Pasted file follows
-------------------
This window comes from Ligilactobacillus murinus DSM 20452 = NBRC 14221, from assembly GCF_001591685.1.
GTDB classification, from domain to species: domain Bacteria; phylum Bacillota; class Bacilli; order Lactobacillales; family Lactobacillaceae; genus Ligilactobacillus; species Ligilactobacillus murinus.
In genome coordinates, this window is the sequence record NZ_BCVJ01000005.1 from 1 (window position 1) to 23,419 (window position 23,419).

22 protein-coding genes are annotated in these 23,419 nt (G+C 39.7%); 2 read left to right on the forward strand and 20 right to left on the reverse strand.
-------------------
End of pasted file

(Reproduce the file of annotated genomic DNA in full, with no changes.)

This window comes from Ligilactobacillus murinus DSM 20452 = NBRC 14221, from assembly GCF_001591685.1.
GTDB classification, from domain to species: domain Bacteria; phylum Bacillota; class Bacilli; order Lactobacillales; family Lactobacillaceae; genus Ligilactobacillus; species Ligilactobacillus murinus.
In genome coordinates, this window is the sequence record NZ_BCVJ01000005.1 from 1 (window position 1) to 23,419 (window position 23,419).

22 protein-coding genes are annotated in these 23,419 nt (G+C 39.7%); 2 read left to right on the forward strand and 20 right to left on the reverse strand.